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Mind the Gap: State of the Art vs. State of the Industry

If you’ve ever been on a subway, you’ve probably seen or heard “mind the gap.” It’s a reminder that there’s a gap between the train car and the platform – and you want to make sure you’re paying attention to it. It’s a reminder that there is supposed to be a gap. It exists for a reason, but, at the same time, there’s a risk to the gap that must be managed.

I’ve been an IT consultant for nearly three decades. A lot has changed, but there are some patterns that have remained the same. When I first started, it was the PC under someone’s desk that was the server for the entire organization and the Paradox database that kept the entire place running. Today, it’s the “green screen” application that hasn’t been updated. It’s the forms technology that hasn’t been updated yet. (See Using InfoPath Today (Not Just Say “No”) for more.)

There’s always a gap between the state of the art and state of the industry. The state of the art is the absolute best, while the state of the industry is where most people are. It may be state of the art to have responsive websites, but most internal corporate applications don’t meet this standard. Many corporate systems require a specific browser, because they were built with the quirks of that browser in mind. They don’t display well on a tablet, much less a phone.

The state of the art exists to pull people forward, so we build systems that are more effective. “More effective” may mean more secure, more accessible, more scalable, or some other desirable characteristic we expect will make things better in the future. We’re hearing a lot about artificial intelligence and how it will revolutionize the things we do.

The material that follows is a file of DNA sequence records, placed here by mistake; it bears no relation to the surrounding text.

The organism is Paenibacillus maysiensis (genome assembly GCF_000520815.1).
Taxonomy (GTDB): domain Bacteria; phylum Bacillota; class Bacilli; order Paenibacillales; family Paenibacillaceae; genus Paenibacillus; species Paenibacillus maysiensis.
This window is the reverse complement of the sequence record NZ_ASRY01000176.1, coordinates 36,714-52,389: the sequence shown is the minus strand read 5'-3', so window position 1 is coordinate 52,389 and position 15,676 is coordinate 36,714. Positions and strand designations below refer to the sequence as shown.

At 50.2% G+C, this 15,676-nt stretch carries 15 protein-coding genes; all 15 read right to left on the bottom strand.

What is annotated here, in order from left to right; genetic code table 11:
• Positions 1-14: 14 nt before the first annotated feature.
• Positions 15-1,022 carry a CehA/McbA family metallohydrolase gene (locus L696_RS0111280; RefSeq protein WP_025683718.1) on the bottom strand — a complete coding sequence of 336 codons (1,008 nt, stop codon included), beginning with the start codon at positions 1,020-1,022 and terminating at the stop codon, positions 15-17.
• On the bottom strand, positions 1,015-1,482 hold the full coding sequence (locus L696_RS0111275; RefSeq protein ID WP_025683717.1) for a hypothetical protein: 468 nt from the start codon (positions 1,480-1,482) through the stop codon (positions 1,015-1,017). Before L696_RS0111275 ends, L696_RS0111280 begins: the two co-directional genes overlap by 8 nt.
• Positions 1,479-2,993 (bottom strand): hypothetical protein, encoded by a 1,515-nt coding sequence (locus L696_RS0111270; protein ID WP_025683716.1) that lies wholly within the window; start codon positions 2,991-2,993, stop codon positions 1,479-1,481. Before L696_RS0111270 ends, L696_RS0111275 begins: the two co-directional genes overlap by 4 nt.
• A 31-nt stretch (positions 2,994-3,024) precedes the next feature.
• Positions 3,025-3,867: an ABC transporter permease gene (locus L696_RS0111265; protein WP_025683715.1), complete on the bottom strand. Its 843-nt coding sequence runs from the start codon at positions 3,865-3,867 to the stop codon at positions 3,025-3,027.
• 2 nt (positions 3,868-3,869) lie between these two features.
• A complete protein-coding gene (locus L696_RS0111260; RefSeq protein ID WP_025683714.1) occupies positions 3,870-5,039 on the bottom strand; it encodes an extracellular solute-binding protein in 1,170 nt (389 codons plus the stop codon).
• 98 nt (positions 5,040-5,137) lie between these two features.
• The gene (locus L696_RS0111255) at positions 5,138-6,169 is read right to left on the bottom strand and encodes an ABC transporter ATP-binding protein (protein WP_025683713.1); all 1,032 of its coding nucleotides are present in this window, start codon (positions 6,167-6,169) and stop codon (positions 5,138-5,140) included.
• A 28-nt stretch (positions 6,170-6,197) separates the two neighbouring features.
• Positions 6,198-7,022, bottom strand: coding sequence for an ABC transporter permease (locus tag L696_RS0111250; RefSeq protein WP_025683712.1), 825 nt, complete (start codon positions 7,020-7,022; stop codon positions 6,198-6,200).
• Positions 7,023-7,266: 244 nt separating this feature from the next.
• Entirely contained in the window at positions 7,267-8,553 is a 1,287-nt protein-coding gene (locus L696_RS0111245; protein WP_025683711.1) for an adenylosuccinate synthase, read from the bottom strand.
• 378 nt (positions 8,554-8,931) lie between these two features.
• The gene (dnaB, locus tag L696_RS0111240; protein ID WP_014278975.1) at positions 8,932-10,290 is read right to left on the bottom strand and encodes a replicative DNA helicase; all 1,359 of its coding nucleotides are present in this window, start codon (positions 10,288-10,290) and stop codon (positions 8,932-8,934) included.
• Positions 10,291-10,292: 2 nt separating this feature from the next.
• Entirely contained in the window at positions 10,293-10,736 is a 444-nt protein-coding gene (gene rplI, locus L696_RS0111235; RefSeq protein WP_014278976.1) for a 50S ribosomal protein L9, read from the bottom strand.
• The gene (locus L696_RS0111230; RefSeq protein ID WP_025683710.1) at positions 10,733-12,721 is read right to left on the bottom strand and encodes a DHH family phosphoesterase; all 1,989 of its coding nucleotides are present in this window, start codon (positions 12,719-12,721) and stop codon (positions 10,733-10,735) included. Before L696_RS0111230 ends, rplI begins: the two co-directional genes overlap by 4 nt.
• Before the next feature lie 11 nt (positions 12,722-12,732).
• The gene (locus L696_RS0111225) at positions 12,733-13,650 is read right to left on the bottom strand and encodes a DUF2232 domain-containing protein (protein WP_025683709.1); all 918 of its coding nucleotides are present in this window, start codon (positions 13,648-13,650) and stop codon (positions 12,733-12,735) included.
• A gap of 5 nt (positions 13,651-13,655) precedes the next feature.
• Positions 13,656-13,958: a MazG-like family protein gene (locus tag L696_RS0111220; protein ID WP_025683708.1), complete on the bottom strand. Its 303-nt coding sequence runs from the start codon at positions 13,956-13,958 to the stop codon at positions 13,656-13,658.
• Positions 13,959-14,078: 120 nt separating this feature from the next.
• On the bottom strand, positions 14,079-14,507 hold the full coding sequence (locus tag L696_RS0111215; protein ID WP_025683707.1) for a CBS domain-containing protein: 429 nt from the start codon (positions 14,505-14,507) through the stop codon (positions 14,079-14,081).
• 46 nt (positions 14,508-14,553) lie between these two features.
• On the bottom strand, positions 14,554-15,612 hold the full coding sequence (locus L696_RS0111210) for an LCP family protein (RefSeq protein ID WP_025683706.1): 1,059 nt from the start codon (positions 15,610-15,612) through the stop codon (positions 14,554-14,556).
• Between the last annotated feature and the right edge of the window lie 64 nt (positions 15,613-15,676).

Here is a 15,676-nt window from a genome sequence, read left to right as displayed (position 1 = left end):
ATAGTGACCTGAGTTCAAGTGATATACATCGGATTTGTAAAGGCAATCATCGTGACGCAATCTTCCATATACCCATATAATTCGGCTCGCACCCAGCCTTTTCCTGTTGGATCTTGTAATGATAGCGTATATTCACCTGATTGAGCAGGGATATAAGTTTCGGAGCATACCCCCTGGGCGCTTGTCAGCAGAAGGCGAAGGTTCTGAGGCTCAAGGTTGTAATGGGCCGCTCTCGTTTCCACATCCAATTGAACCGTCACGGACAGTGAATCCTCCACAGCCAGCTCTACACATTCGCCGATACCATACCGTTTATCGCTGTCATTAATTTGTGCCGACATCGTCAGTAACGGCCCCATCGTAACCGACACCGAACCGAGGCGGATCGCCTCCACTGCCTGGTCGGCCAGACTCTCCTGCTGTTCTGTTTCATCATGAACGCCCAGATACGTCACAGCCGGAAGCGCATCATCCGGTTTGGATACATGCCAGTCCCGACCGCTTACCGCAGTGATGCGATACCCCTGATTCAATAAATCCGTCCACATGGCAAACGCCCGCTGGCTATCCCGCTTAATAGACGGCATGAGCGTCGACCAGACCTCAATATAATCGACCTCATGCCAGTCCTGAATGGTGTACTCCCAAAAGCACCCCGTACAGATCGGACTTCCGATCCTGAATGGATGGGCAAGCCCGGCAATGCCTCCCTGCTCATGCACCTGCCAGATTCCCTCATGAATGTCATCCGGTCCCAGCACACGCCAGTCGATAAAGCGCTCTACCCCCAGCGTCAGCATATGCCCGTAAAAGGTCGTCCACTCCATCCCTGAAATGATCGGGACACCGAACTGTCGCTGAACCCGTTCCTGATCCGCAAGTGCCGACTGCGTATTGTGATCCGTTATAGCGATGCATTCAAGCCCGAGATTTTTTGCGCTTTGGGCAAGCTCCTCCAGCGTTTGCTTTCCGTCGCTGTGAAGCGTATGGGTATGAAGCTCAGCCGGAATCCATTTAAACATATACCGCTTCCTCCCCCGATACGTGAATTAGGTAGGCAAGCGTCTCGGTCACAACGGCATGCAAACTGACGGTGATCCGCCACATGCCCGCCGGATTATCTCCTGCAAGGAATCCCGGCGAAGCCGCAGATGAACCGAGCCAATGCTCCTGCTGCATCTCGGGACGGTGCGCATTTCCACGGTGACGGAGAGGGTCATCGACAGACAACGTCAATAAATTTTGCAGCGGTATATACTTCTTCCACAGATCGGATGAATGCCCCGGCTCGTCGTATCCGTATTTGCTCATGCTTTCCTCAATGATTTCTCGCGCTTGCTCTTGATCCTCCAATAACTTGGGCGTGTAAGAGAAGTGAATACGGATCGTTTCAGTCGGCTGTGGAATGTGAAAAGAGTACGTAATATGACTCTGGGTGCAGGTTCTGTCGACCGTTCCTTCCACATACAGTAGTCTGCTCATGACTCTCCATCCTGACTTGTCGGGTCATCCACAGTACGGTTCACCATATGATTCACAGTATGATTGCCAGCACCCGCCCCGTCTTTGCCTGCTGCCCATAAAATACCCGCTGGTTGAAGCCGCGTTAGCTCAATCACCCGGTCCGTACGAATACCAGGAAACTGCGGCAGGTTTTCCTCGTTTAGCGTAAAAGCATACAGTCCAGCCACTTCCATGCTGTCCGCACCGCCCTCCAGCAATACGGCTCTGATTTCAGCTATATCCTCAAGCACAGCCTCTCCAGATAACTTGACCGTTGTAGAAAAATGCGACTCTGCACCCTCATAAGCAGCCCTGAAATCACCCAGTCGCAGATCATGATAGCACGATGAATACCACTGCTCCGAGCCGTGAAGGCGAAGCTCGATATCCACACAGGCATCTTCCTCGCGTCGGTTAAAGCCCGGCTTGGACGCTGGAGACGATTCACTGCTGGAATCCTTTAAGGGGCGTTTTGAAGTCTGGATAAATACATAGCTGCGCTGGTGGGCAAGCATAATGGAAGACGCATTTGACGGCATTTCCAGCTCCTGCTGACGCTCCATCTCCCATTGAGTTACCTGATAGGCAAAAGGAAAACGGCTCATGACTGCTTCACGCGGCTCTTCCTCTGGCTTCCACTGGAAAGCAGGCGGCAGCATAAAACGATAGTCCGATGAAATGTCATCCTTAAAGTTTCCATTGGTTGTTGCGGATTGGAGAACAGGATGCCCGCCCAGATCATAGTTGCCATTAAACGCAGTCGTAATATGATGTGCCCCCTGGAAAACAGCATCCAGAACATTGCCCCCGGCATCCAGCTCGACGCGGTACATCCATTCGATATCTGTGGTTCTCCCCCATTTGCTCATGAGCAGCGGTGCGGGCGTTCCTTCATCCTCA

It seems like many of the folks I meet are ashamed of the gap. They have the expectation that they must be at state of the art or they’re not doing their jobs. State of the art is necessarily supposed to be ahead of where everyone is. If it’s not, we’re not moving forward. Despite this reality, we somehow feel ashamed that our systems aren’t state of the art.

The truth of the matter is that state of the art is expensive. It’s expensive both because the costs are higher and because there are sometimes missteps, which you’ll never have to take if you’re not on the “bleeding edge.” The leading edge of state of the art has been nicknamed such because of the tendency to get cut up when there’s a rapid shift in where it’s going.

For instance, for a while, if you wanted to be cool doing web work, you were encouraged to use Silverlight. Then Microsoft announced that it was discontinuing support for Silverlight. If you had an investment in Silverlight, your investment was wasted. (There’s an argument to be made that the core XAML lives on – and it does, but it’s not the same.)